The Jedwabne debate was conducted under the heading "Oczyszczanie pamieci" (Cleansing the memory), originally the title of one of the first articles published in a Polish national newspaper on the Jedwabne massacre. (5) This term was used extensively as the Poles were invited to reexamine their collective memory and investigate their collective guilt and responsibility for any wrongdoings committed against their Jewish neighbors during World War II. This concern for Polish memory was expressed for the most part by democratically elected politicians. Even if inspired by admirable goals, the role of politicians raises complex questions. Can memory be cleansed? Whose memory exactly should be purified? Is it the memory of the generation that can remember the Nazi occupation or the memory of the generations who can remember only what they were taught to remember? What does cleansing the collective memory of the Polish-Jewish past actually mean?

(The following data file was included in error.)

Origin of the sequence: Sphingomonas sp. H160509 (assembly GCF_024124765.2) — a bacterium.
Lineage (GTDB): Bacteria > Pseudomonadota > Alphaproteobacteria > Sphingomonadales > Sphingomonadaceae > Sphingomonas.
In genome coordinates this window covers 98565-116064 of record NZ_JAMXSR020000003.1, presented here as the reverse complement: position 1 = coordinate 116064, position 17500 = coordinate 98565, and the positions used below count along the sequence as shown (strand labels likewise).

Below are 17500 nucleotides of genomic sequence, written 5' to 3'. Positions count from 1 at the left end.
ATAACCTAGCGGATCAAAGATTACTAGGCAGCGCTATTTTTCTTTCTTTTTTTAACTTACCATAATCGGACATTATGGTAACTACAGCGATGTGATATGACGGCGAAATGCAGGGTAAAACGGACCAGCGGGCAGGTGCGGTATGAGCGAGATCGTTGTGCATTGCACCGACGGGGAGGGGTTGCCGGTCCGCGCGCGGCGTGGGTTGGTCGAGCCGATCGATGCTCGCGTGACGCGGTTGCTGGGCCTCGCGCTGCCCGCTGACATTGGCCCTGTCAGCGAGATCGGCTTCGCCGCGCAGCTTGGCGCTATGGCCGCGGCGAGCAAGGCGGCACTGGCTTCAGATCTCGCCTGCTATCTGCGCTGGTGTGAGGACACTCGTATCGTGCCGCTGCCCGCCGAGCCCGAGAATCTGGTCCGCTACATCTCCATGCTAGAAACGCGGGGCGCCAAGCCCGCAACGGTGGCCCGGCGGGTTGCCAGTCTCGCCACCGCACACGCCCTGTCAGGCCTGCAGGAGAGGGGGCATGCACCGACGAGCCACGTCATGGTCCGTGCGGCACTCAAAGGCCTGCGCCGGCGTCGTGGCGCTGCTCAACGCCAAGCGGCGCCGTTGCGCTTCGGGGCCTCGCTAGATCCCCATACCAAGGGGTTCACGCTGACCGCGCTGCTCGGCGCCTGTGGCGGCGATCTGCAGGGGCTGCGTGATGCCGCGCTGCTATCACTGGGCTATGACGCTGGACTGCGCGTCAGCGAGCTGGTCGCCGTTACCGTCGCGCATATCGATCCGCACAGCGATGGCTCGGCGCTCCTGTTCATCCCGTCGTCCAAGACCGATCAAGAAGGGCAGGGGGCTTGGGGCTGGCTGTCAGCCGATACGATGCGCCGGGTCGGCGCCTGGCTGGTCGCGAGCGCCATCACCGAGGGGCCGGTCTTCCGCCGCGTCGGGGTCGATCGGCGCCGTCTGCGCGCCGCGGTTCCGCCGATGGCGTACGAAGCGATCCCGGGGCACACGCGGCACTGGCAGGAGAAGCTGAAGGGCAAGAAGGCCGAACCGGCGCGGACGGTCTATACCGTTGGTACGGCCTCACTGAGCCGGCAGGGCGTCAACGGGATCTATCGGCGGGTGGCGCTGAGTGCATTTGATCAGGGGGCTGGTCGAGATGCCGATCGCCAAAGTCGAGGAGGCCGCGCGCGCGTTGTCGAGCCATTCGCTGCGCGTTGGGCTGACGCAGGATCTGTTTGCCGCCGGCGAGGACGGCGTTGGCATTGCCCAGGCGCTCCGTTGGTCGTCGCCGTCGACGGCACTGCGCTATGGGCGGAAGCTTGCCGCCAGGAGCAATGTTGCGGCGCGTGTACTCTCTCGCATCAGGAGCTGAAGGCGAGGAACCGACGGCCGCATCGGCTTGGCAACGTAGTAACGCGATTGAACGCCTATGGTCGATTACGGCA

If we adopt the term "collective memory" as understood by the French sociologist Maurice Halbwachs, the cleansing of memory could be identified with its reshaping. (6) Since viewpoints and attitudes of Poles in a democratic Poland have changed, memory, in order to remain relevant, has had to be adapted to the present needs and aspirations of the nation. If the past is to be employed in the construction of a new postcommunist identity, then the process of thinking about the past must now employ a different set of values and ideas. There is, however, a danger in the equation of collective memory with continuous reconstructions of the past that are adapted to the needs of the present. This approach, as Barry Schwartz has pointed out, questions continuity in history and underestimates the importance of core values and national traits that are passed on to successive generations. (7) There is also a more fundamental problem with collective memory that goes beyond the field of critical theories of memory--the appropriation of collective remembrance by groups in power and state-sponsored commemorations and rituals, which has attracted the attention of critics of notions of memory. Idith Zertal, for example, warns that memory that is exploited and manipulated can lead to hatred or, even worse, can justify aggression and prevent true, genuine remembering. (8) Similarly, Pierre Nora sees a danger in memory's becoming, instead of a liberating and emancipating force, an instrument of exclusion and an impulse for war. (9) In turn, Jay Winter suggests that a distinction should be made between commemorative projects which are often "created far from the center of political power" and "originated within civil society" and the appropriation "by groups in power who feel they have the right and the need to tell us through commemoration how to remember the past." (10) This distinction seems to be particularly crucial in a country like Poland where many groups that were silenced or discriminated against under communist rule are still trying to recover their past. This article intends to test the notion of the appropriation of local commemorative projects by groups in power by analyzing the case of Jedwabne and the sixtieth anniversary of the massacre.